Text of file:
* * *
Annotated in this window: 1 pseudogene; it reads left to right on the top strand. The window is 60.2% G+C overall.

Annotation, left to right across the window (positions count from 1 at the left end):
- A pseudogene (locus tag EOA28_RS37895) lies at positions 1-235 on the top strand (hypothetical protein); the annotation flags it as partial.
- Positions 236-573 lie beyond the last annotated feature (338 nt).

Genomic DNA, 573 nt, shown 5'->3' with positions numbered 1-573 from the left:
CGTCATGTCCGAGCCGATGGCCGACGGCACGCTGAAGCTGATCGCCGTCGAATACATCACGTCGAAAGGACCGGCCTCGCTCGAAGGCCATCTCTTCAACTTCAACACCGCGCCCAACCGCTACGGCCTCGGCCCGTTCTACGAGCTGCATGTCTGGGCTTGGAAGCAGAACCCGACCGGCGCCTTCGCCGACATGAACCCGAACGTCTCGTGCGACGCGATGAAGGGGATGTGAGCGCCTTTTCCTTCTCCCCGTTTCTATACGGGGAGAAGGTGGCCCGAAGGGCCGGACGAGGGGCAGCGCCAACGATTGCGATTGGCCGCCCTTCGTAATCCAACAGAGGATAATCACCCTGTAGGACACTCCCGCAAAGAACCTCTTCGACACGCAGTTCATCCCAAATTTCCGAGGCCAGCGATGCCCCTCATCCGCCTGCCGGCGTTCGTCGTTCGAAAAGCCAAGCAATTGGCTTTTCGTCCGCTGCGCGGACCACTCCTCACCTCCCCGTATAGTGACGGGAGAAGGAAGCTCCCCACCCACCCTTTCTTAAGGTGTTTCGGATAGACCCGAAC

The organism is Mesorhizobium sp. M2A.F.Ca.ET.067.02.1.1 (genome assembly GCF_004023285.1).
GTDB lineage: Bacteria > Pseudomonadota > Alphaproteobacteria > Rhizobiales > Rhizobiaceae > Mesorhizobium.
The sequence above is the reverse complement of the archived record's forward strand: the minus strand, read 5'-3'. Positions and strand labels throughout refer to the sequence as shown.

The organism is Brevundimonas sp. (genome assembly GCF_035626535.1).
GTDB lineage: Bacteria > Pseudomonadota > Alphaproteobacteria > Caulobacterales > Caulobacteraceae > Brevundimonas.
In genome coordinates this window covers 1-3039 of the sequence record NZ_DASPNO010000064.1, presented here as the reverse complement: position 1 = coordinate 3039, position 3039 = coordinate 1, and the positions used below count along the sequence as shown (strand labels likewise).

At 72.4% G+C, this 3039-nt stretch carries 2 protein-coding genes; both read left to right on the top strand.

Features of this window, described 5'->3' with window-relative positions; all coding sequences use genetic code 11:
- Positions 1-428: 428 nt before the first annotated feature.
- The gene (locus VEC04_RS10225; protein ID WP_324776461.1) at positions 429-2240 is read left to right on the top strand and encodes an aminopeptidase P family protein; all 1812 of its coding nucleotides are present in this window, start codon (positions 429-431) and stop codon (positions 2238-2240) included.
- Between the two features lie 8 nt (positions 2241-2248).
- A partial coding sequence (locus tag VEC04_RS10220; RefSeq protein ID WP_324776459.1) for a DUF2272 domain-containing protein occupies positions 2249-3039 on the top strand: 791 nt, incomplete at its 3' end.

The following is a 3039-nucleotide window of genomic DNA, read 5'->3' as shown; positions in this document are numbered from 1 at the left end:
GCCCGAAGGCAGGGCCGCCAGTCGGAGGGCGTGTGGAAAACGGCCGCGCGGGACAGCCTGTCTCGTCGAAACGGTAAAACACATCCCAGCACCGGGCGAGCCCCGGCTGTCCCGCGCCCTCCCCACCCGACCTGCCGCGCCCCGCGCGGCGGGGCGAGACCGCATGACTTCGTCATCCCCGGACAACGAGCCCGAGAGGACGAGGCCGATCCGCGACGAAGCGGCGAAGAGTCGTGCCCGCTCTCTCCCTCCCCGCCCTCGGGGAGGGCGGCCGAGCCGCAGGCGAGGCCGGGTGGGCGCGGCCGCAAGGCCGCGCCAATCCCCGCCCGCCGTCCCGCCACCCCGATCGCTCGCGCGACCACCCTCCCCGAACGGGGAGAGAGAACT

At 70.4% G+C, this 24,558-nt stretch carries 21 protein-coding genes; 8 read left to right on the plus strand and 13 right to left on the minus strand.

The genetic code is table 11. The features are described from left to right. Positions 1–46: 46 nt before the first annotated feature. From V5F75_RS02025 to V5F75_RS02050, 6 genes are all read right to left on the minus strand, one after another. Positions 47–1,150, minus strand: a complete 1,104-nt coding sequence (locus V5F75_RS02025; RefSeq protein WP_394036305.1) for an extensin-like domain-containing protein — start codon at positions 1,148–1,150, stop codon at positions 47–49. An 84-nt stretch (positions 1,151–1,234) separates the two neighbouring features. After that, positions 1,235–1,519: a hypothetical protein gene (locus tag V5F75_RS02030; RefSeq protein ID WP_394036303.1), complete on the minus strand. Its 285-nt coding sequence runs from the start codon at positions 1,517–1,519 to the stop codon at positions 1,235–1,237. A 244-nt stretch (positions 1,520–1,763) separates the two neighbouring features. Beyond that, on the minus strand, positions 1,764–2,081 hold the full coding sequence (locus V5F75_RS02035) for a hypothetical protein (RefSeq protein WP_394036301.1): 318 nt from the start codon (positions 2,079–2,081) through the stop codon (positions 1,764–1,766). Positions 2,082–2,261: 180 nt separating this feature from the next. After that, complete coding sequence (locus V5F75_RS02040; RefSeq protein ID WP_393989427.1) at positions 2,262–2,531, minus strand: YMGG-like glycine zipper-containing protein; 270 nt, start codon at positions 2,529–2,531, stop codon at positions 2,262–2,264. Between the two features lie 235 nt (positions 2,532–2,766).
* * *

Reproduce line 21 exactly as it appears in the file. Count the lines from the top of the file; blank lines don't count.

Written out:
At 70.4% G+C, this 24,558-nt stretch carries 21 protein-coding genes; 8 read left to right on the plus strand and 13 right to left on the minus strand.